As is the case with providing for the care of livestock and other large animals during flooding, a little forward planning for the care of pets can really pay off when considering the disruptions that spring flooding can bring.
On April 16, NOAA’s Climate Prediction Center released their climate outlook for May and the coming three-month period of May through July. There is a lot of uncertainty in the temperature outlook for the next one-to-three months in the Northern Plains Region.
Most of the Great Plains, of which Western South Dakota is part of, have always been considered a semi-arid area of the U.S. This region is characterized by hot, relatively short summers, and usually cold, dry winters.
Winter is here and snow and icy roads will increase the risk for accidents. Getting ready to leave the house and going to work on the snow and ice might be a problem for inexperienced people.
Cold weather is not just hard on the people taking care of animals, it can be tough on the animals themselves. Consider respiratory disease (pneumonia) in dairy calves.
Cold stress can result in calves turning to stored body fat to generate body heat, essentially losing weight. In addition, calves experiencing cold stress will have compromised immune systems making them more susceptible to disease.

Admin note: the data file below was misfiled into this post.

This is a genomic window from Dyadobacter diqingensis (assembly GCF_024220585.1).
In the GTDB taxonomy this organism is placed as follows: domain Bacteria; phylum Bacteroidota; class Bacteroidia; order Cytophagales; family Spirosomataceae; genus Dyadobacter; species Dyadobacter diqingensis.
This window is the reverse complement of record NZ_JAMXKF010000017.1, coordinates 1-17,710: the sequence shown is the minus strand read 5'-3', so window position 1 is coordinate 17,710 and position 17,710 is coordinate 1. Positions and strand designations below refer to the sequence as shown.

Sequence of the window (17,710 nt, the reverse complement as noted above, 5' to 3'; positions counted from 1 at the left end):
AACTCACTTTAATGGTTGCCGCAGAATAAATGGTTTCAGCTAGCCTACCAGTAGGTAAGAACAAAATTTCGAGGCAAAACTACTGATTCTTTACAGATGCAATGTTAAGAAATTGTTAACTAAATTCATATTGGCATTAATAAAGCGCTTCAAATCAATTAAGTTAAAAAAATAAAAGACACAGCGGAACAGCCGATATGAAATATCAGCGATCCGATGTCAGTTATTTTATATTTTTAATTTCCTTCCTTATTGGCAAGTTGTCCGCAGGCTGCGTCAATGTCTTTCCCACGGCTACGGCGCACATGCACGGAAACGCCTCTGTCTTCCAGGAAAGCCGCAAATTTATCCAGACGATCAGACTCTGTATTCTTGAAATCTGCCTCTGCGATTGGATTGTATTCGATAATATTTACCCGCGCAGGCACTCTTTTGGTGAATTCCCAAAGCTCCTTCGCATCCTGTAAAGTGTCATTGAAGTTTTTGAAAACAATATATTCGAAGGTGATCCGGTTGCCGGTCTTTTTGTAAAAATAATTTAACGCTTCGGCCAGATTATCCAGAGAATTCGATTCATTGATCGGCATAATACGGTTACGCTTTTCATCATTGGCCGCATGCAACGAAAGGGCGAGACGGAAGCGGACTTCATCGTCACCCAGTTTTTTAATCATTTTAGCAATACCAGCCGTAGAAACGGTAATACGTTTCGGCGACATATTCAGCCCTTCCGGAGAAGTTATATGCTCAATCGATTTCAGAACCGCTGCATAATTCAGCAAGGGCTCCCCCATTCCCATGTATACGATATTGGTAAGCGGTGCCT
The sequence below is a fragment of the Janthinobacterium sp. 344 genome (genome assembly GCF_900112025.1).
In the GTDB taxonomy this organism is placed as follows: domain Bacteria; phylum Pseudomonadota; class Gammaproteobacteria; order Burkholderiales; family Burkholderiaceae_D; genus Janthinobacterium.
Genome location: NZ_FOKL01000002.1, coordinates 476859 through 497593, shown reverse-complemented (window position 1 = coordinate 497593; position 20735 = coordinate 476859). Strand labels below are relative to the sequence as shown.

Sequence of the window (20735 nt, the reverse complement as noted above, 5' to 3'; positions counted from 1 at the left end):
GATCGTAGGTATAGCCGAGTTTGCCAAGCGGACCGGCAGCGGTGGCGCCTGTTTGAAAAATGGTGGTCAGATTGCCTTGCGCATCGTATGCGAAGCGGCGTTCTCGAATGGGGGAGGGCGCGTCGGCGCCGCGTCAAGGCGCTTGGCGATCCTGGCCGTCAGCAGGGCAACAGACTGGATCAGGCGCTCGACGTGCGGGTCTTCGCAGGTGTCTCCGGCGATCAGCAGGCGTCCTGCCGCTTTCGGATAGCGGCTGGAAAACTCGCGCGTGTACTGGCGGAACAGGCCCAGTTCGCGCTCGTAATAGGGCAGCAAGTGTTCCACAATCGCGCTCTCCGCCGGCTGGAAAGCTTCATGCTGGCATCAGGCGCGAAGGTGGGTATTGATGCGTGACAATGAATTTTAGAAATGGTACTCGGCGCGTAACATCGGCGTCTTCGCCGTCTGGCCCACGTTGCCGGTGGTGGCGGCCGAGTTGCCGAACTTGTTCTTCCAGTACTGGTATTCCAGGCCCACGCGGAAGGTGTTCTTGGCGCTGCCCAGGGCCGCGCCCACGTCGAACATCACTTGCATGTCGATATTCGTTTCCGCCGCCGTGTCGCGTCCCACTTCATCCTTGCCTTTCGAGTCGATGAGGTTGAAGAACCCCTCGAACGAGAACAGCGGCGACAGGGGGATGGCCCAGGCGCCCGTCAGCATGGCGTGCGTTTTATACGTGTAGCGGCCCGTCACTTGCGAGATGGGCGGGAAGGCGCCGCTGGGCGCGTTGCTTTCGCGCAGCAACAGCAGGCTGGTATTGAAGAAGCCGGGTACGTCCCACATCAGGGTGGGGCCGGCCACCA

South Dakota is no stranger to power outages and power surges from blizzards, ice storms and related weather conditions. If the power in your area has experienced intermittent or complete loss of electrical power, or power surges, check all freezers occasionally to be sure they work properly.
Proper newborn lamb care is a critical component of flock profitability. In the U.S. lamb mortality from all causes is approximately 20% with more than 80% of those losses occurring in the first two-weeks following lambing.
When weather conditions impact farming and ranching, producers can experience large amounts of stress. A normal amount of stress can be productive; however, abnormal amounts of stress can be harmful both physically and emotionally. With the drought that is currently impacting producers, it is important to understand the signs and symptoms of depression.
Animal care starts with having confidence in facilities and ventilation systems that safeguard health in all weather conditions. Testing emergency backup equipment at the start of a new year is a good preventative practice.